Living in the DC area means traffic, and traffic means money – especially if you’re Transurban, the Australian company who owns and manages the 95 and 495 Express (See: Expense) Lanes. While the name never caught on, early adopters of the pay-to-play road systems circumventing DC traffic begrudgingly referred to the toll lanes as “Lexus Lanes” inferring that the cost to travel in the left lanes would require a hefty paycheck just to cover the fees – and they still aren’t wrong.
During rush hour (See: Rush 4 Hours), toll prices can increase to $6.60 per MILE. Richmond’s WTVR wrote that “the website for Virginia’s new 95 Express lanes showed tolls can range from 20 cents to approximately 80 cents per mile, but the company that runs the lanes, Transurban, confirmed they have charged up to $6.60 to travel one mile on the express lane.” At any given time, you can regularly see the heart-breaking pricing to go from the Springfield Interchange to Fredericksburg rising in the $20 range – and that’s just one way.
The 95 Expense lanes are being extended to take paying drivers to Fredericksburg – dubbed the 95 Express Lanes Southern Expansion, the project is estimated to complete December 2017. The road is owned and financed by Transurban but managed by VDOT (the Virginia Department of Transportation). Time to take out a second mortgage on your home should you want to travel the entire 495-95 stretch of toll roads.
But what’s worse than paying in spare kidneys to take the toll road? Paying and watching the regular (free) lanes buzz past you while you sit, trapped in dead stop traffic in your toll road prison. You see – the pricing system for the toll roads is a confusing mix of economics and lack of common sense which they have named “dynamic pricing“. The Express Lanes use supply and demand to determine costs. To maintain the toll’s speed limits (which are typically 5 mph higher than the neighboring regular lanes), the price will increase to dissuade on-the-fence drivers from accessing the lanes leaving the lanes wide open for those willing to pay a little more. As rush hour starts to subside, fewer people want a faster way home and the prices drop.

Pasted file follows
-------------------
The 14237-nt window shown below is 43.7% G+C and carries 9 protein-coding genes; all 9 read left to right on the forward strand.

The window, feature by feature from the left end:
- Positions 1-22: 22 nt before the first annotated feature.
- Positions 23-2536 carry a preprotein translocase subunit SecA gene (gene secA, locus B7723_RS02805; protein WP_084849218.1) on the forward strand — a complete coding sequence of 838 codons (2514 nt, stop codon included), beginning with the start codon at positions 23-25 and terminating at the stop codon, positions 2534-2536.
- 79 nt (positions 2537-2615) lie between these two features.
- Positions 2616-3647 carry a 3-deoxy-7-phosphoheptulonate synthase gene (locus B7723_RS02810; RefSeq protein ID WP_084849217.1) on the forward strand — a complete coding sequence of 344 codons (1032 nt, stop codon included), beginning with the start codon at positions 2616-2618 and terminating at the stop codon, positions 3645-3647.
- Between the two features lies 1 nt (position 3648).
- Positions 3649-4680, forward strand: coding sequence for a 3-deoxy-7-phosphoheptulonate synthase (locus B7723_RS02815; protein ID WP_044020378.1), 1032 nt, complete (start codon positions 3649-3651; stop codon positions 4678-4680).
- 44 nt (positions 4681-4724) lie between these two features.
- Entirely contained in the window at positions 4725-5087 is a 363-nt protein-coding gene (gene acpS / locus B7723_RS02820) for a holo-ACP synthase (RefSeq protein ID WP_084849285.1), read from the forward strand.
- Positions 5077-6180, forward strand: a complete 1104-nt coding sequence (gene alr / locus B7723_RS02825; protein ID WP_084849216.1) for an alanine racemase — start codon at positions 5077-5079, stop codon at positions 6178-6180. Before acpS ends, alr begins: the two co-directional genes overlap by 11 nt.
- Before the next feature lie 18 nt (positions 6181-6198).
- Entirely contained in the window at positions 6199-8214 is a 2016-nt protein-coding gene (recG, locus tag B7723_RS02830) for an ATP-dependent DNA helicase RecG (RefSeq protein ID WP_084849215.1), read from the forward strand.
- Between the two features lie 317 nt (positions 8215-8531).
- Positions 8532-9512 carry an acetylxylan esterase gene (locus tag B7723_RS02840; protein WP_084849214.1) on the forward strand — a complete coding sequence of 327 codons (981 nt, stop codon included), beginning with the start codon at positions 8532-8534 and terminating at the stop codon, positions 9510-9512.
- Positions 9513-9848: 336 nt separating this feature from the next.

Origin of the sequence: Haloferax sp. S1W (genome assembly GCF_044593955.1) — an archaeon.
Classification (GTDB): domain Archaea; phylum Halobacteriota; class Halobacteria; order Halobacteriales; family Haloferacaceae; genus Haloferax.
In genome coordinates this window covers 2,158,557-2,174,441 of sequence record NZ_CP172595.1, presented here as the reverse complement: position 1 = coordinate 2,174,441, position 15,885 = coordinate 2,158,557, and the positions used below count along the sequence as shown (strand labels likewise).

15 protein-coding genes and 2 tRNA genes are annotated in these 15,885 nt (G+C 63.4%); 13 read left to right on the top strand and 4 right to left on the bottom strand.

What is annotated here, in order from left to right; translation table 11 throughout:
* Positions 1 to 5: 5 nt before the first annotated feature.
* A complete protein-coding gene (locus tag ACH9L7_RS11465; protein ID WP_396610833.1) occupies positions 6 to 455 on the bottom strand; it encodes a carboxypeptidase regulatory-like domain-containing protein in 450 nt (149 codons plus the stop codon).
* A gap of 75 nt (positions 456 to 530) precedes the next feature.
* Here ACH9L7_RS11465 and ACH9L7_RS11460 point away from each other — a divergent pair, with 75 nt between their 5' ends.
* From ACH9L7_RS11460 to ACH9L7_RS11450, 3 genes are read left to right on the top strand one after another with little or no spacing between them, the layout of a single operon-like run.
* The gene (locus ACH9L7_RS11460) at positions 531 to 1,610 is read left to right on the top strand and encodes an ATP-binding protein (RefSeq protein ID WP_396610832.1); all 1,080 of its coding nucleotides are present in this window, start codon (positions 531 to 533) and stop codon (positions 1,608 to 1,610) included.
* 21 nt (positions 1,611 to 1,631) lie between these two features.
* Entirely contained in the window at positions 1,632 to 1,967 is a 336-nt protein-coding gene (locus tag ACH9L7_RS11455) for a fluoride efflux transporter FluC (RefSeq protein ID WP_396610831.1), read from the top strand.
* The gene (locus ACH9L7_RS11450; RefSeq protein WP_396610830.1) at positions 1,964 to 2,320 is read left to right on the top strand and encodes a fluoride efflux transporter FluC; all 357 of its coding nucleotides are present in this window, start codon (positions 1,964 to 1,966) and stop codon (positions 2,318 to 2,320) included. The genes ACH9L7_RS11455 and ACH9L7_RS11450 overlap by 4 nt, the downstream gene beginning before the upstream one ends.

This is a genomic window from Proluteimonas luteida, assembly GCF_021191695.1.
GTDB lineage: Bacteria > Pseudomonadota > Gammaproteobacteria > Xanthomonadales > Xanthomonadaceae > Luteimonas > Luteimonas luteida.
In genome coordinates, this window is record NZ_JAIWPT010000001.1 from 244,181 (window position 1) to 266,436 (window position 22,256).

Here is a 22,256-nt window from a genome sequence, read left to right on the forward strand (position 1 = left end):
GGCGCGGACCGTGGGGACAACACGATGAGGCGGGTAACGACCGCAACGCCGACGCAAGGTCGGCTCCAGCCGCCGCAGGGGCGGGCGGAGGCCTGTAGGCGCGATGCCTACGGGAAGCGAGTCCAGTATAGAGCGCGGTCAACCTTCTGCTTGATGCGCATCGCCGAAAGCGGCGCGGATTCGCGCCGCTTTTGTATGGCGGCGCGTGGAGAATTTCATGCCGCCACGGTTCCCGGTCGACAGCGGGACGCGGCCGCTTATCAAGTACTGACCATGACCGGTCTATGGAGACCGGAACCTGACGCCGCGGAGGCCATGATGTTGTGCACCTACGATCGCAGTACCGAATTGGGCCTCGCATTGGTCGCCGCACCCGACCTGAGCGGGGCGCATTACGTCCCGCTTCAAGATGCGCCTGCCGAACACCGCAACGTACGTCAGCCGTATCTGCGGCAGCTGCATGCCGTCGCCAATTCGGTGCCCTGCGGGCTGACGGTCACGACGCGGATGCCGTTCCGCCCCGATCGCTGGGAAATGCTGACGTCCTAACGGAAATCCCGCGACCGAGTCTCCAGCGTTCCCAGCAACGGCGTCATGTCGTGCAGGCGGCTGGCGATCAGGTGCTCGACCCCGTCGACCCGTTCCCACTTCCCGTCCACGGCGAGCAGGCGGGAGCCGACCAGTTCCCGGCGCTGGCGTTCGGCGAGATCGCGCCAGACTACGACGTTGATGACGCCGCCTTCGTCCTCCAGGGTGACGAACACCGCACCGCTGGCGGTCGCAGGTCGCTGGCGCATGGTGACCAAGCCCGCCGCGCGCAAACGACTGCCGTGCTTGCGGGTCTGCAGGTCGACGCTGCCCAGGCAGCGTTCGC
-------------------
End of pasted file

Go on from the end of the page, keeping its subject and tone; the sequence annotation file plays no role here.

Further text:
Now here’s the confusing part. If there’s an accident on the toll lanes, the price will also increase to prevent drivers from using the road assuming that the higher costs will turn a majority of people from taking the lanes. But what about those drivers willing to pay a little more to make it home on time? Yeah – they’re stuck paying to not move.
Here’s the good news. Entering into the toll lanes is a business transaction between you and Transurban – your EZPass is the credit card. Transurban has guaranteed you a faster route home in exchange for your hard-earned cash. If at any time your drive home is hindered by traffic in the toll lanes, there has been a breach of contract and you can get your money back. Woohoo! But wait – it won’t be easy and it may not work.
We recently took an over-priced trip down the toll road only to be stuck in traffic due to an accident. Once we were home (2 hours later and a few gray hairs more), we submitted a ticket requesting a refund. Here’s what we got back:
Yeah – so it worked. This time. Artavia was sure to mention that the toll road wait could have been avoided if I’d downloaded their app and email notifications. Transurban has also been working on installing congestion signs before exit points to give drivers a heads up when it’s time to bail or pay the price.
To request a refund, you’ll have to reach out to them through the rather in-depth contact form on their website. If that doesn’t work, you can call them at 855-495-9777 or email them at email@example.com. If that doesn’t work either, you can always show up at the Alexandria headquarters located at 6440 General Green Way, Alexandria, VA 22312.
And brace yourself – toll roads in the DMV aren’t going anywhere. With the introduction to the I66 tolls in December 2017 and the extension of tolls through 395 estimated to be completed by 2020, paying to get home in under an hour may be our only option.